Reports of payment failures in Europe and Asia have triggered a potential legal battle for major online travel agency Booking.com, as Japanese hoteliers gear up to file a class-action lawsuit against the platform.
Over the past few months, concerns have arisen among hotel owners who claim that Booking.com has been sluggish in transferring customer payments promptly. This delay, they say, has left hotel bills unsettled for extended periods, ranging from days to even months.
Hirotaro Kato, the attorney spearheading the class-action lawsuit, revealed that approximately 40 individuals have sought his counsel regarding Booking.com’s payment failures. Three of them have decided to participate in the lawsuit, with Kato planning to file the legal action later this week.
Among the potential plaintiffs is Masahiko Matsuo, the head of Kazaya Group, a company managing several hotels in central Japan. Matsuo disclosed that his hotels encountered payment delays starting from June. The situation escalated when Booking.com informed him, via email, that revenue from the end of June and throughout July would be delayed until August due to system maintenance.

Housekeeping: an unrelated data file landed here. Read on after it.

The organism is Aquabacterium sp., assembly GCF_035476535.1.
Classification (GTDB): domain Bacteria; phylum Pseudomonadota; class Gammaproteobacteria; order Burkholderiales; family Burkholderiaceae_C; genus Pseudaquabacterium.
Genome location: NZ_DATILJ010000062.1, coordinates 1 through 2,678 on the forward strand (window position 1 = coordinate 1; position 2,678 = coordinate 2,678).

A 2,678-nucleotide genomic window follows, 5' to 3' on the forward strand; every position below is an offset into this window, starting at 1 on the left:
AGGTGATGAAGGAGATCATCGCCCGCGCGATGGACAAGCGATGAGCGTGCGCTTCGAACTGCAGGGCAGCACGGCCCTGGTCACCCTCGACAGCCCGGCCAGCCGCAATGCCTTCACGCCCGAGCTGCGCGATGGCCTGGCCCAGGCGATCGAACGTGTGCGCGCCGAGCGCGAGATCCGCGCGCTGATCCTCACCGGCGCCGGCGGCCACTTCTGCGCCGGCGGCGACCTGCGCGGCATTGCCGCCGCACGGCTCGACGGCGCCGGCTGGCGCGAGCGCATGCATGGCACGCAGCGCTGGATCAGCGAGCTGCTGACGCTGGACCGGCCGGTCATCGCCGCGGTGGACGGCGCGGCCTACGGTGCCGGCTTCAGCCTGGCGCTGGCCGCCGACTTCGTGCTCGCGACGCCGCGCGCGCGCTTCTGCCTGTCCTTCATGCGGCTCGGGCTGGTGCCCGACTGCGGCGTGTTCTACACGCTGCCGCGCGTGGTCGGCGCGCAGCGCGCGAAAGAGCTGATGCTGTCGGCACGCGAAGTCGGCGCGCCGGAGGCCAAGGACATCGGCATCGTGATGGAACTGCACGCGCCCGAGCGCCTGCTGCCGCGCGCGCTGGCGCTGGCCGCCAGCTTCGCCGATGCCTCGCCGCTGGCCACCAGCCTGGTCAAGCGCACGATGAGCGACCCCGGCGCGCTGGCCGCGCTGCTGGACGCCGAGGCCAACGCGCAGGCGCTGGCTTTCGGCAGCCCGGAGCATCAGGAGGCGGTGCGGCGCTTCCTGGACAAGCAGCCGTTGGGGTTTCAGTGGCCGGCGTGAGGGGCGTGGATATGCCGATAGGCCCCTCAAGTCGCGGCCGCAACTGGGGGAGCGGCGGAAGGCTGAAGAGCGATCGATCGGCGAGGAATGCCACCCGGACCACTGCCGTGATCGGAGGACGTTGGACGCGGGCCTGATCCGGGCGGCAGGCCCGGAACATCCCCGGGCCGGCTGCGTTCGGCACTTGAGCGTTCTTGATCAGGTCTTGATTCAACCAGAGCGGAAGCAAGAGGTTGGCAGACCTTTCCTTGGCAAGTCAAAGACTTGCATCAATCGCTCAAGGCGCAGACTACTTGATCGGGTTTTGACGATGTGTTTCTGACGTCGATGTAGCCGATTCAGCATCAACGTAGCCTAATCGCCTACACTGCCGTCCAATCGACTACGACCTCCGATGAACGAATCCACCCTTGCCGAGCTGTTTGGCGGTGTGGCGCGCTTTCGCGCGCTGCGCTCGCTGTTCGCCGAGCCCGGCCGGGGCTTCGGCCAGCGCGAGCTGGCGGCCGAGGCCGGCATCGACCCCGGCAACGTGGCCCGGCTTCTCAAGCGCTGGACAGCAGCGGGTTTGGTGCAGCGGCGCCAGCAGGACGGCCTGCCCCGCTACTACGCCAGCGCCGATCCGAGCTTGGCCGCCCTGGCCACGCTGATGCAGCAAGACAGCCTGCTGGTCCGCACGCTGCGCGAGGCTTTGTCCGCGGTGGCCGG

For hotels heavily dependent on Booking.com for reservations, this delay meant a month of no income for Matsuo’s establishments. He expressed frustration, stating, “They didn’t end up paying for our July revenue until the very end of August. I have still yet to receive payment for our September revenue, yet they continue to charge us commission fees for using the platform.”
According to Matsuo, Booking.com currently owes his company approximately ¥6 million.
Hirotaro Kato emphasized the severity of the issue, reflecting the concerns of multiple hoteliers. As the lawsuit unfolds, it raises questions about the operational transparency and financial dealings of major online travel agencies.